Kollie said the group remains hopeful of a credible outcome of this ongoing investigation; COCUBOMB would appreciate a weekly update from the independent international panel of forensic investigators as the process unfolds. This will help to prevent public suspicions/speculations and keep the Liberian populace regularly informed and even more confident about the veracity of the investigation.
COCUBOMB, a mass-based pro-democracy and pro-advocacy organization which consists of over 26 civil society organizations (CSOs), youth/student groups and trade unions, encourages the International Community to only hire international forensic financial firms that have no link to and/or interest in Liberia.
“We believe that the full involvement of the FBI, IMF, World Bank, AfDB, and US Treasury Department would add more value to the investigation,” he said. “We want to remain proactively engaged with all international partners to ensure full accountability of this missing L$16 billion.”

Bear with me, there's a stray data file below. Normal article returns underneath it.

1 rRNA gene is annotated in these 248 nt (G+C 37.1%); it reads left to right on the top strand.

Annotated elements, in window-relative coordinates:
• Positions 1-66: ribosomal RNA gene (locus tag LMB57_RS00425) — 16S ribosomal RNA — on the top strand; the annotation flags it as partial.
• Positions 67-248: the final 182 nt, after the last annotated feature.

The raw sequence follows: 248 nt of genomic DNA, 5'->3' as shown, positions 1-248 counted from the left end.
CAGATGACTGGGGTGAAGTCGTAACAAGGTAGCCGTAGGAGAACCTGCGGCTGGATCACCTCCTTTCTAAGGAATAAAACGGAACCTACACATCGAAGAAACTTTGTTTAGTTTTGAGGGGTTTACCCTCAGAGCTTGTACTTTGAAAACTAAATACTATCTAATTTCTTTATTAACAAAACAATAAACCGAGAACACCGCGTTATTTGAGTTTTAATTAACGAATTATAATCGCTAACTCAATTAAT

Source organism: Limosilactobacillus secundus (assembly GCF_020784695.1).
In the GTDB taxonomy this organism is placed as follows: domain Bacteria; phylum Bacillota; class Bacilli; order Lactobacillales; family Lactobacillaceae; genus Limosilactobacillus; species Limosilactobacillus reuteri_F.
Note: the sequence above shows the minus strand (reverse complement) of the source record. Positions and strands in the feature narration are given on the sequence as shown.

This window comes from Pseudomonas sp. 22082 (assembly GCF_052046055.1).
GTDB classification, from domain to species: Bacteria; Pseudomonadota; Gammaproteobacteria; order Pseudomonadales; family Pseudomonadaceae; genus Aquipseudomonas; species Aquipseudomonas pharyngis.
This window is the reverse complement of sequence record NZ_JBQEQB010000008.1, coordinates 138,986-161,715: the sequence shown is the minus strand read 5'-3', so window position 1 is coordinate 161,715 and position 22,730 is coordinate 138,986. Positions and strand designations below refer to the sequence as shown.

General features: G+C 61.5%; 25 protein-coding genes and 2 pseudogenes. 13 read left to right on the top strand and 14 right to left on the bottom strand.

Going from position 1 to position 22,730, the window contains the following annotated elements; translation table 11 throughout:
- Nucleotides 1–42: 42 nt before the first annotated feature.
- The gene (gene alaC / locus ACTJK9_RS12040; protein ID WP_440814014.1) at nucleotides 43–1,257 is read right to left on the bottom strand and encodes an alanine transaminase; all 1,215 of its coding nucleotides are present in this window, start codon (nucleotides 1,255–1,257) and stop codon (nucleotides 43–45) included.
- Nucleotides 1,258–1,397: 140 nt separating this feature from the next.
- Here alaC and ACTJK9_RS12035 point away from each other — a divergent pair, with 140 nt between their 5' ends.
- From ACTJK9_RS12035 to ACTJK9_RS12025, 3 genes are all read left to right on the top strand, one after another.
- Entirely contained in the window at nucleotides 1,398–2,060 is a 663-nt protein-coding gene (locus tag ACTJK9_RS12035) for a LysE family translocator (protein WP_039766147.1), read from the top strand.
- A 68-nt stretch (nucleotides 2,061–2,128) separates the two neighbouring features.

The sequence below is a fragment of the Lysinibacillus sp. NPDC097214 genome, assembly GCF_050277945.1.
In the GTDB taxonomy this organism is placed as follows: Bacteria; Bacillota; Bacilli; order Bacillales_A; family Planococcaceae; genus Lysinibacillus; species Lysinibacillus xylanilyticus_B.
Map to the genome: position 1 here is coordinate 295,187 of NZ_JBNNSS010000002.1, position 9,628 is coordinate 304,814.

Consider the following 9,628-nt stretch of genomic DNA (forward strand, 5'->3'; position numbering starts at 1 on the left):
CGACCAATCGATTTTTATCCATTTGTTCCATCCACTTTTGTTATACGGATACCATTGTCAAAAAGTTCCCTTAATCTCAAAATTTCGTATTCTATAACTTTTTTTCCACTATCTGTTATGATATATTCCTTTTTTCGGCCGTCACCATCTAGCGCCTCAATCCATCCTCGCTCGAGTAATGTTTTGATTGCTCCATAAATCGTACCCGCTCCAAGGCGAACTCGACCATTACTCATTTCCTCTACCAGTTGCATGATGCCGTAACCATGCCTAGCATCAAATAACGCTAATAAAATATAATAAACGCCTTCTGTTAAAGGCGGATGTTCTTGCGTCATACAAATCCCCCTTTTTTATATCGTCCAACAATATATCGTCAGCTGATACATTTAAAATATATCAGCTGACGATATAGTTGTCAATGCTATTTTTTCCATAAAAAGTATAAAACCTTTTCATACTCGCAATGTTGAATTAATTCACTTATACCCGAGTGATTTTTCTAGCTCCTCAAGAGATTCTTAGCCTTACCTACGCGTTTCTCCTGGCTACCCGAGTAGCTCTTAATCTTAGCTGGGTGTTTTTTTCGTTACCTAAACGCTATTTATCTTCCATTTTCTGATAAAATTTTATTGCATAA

Meanwhile, the CSO has reassured the International Community of its firm commitment to upholding peace and stability. “We will do nothing to undermine the peace of our country. In fact, we love this country more than those vicious micro-nationalists and pseudo-patriots who robbed our people of L$16 billion in broad-daylight,” Kollie said.
“The popular call of our people from Montserrado to Maryland is ‘BRING BACK OUR MONEY.’ This call remains non-negotiable today and even tomorrow. COCUBOMB wants to reassure all Liberians in and out of Liberia that it shall not rest until this money is fully accounted for.
“COCUBOMB also craves an investigation into the imposing private properties being constructed and/or purchased by President George M. Weah and some high profile members of his government in just the first six months of his presidency. We are confident that such an investigation could also dig out some hard truths about this missing L$16 billion,” Kollie said.